Life Means Life… But It Shouldn’t

By Kelsey Jenkins

On January 16, 2020 the Louisiana Parole Project welcomed home its 100th client since the organization’s conception in 2017. On February 27 and 28, its most recent clients were retrieved from their respective institutions. What these clients, and most of the Parole Project’s clients, have in common is that they were all sentenced to life, and many of them were originally sentenced to life without parole as juveniles. Due to a pair of Supreme Court cases and a governor invested in criminal justice reform, juvenile “lifers” in Louisiana are now given their chance to prove their rehabilitation and low risk of recidivism before a panel of three parole board members who must unanimously vote for the offender’s release in order for parole to be granted. Worth noting is that the Louisiana Parole Project rightfully boasts a “100% success rate,” meaning that none of the 100+ clients they have represented and supported have reoffended.        

       The logic behind abolishing juvenile life without parole is that juveniles are more capable of changed behavior and rehabilitation, and the success of the Parole Project reflects this. However, an individual’s capacity for change does not cease on their 18th birthday. Yet thousands of offenders in the United States are sentenced to life without parole, life with parole, and “virtual” life (50 years or more), and many of these sentences are for non-homicidal and non-violent crimes.

The United States is alone among civilized nations in such widespread use of long-term incarceration, which is ineffective and somewhat counterproductive in crime-reduction purposes. Proponents of life sentences believe in its deterrent effect, yet many studies show that it is the certainty of punishment, not the severity thereof that actually deters would-be offenders. After all, most laypeople don’t know the minimum sentence for every crime, and if they believe they will never be caught or convicted, those sentences don’t matter anyway.

Life sentences also perpetuate mass-incarceration which places a huge financial burden on states. The Vera Institute of Justice estimates that the average cost of housing one inmate in Louisiana is $17,500 annually. But, the Parole Project estimates, that cost more than doubles to $38,000 when an inmate reaches the age of 65. Currently, juvenile lifers may apply for parole when they have, among other things, served at least 25 years. While juvenile lifers and a very small group of offenders called 40-year lifers are entitled to a parole hearing, it is not guaranteed that parole will be granted, nor are they entitled to subsequent hearings. These requirements and restrictions mean that parole-eligible lifers are close to 40 years old, but usually older, when they are released. They essentially grow up in prison and miss out on many milestones in their lives and the lives of their loved ones. Their physical health and medical conditions that come with old age limit the length of time they will be able to work after release, if at all. But because, for the vast majority of individuals who receive a life sentence, “life means life,” it is the state who must foot the bill for increased medical care, ultimately including hospice care.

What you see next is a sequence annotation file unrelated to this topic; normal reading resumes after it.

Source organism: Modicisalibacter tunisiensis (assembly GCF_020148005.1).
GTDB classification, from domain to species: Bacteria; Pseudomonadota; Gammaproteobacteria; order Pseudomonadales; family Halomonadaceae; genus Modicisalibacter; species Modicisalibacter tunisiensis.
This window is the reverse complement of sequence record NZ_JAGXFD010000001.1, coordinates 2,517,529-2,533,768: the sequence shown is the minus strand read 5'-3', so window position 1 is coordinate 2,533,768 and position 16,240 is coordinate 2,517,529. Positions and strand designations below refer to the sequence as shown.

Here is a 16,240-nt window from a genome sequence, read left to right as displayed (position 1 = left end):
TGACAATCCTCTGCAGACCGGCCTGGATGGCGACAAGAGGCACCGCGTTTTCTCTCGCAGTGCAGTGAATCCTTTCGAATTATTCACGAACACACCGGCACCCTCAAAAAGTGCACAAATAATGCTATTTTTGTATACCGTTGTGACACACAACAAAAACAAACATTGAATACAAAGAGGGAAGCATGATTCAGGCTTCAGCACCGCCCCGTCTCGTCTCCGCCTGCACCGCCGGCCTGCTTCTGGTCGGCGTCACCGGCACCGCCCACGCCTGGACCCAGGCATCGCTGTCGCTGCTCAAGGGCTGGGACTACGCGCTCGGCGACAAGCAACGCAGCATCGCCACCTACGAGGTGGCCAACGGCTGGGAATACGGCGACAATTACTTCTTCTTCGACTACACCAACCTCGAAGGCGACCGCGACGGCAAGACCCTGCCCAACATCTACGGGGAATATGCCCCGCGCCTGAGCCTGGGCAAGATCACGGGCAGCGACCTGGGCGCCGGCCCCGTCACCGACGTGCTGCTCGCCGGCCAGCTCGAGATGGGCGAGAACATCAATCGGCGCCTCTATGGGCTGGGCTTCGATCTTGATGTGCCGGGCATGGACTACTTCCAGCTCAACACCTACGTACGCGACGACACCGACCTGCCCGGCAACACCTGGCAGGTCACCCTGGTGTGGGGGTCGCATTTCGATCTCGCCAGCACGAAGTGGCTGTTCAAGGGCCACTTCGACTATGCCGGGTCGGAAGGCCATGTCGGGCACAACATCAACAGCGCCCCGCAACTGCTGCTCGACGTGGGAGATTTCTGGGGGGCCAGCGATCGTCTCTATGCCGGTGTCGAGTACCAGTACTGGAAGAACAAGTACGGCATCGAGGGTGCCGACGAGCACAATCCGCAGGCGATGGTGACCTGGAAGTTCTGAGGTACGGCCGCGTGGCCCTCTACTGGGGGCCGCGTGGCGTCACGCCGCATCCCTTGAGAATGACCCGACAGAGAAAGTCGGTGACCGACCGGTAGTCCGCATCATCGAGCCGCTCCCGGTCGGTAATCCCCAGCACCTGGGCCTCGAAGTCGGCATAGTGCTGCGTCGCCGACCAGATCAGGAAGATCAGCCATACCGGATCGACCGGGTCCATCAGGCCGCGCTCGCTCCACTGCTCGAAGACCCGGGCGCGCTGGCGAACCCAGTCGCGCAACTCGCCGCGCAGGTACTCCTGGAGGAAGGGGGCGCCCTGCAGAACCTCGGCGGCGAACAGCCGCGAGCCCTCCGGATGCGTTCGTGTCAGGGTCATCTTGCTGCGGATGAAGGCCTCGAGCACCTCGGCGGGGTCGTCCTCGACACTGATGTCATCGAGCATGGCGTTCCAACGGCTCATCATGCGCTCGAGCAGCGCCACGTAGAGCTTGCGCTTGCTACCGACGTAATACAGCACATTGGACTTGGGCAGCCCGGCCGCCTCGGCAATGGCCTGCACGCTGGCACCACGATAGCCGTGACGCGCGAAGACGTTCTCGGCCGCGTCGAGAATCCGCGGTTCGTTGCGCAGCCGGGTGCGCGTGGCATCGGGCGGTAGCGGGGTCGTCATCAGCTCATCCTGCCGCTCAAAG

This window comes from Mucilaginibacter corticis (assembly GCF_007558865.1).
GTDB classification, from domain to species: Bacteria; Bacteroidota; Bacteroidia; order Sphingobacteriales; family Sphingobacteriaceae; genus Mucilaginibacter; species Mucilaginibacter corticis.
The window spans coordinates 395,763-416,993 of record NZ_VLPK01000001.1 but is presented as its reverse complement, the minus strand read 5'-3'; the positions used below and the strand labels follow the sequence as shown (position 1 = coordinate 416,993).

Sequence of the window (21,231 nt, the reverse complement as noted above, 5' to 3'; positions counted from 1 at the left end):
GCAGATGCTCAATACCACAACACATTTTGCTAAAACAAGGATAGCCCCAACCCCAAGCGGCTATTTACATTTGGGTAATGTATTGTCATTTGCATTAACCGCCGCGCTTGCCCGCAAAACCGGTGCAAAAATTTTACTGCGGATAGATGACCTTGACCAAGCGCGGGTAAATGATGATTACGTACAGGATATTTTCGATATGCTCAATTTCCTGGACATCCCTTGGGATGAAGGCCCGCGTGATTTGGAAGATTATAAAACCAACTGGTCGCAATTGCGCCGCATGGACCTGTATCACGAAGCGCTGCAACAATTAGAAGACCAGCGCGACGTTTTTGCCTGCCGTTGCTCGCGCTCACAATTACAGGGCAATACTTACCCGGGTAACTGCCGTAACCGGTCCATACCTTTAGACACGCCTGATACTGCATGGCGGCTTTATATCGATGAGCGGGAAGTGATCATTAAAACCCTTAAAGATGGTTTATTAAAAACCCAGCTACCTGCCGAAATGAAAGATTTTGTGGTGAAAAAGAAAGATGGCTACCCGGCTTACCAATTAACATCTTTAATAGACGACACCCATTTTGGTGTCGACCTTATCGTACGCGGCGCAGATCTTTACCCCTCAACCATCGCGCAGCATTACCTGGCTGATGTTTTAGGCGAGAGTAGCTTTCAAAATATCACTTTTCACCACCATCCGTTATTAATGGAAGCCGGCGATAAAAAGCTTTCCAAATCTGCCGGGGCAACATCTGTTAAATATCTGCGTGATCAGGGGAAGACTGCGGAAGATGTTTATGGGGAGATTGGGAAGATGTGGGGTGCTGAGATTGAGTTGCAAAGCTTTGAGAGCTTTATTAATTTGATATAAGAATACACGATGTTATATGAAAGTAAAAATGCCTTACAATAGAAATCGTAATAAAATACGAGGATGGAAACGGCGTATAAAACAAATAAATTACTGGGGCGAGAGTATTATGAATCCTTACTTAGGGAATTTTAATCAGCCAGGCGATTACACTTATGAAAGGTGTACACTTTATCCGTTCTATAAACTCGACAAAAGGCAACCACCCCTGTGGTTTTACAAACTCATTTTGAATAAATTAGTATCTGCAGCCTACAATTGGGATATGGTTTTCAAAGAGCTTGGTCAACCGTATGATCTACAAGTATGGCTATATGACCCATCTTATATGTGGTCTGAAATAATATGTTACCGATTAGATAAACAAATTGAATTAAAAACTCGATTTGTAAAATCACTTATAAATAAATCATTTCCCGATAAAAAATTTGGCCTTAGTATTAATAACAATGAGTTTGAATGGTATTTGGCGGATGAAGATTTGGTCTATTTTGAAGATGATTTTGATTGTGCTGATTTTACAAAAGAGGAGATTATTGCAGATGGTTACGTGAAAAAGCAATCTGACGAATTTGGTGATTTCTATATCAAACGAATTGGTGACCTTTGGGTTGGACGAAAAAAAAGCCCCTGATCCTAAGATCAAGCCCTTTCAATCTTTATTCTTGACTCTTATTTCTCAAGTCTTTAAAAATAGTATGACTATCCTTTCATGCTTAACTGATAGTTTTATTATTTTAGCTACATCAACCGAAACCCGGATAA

Lastly, offenders sentenced to life are not given the same opportunities as offenders with shorter sentences. These opportunities include job training, GED courses and other educational programs, and rehabilitative programs, such as anger management, substance abuse, and victim awareness. So when their long-awaited parole hearing date arrives, lifers are often deemed unfit for release.

The solution is simple, but radical: abolish life sentences. Implement in their place sentences of 15-20 years with evaluations of rehabilitation and risk of recidivism occurring earlier and more frequently. These evaluations will resolve the concern of many who oppose this position: offenders who continue to be a risk to society will remain incarcerated. Shorter incarceration terms will save states millions of dollars in taxpayer money, which could be rerouted to crime-prevention social policies, such as job training, school dropout prevention, and safe afterschool programs. Offenders will be able to contribute to society by working and paying taxes. Most importantly though, offenders who have committed and been rehabilitated for often horrendous crimes are able to give back to the community they have harmed through community service and involvement.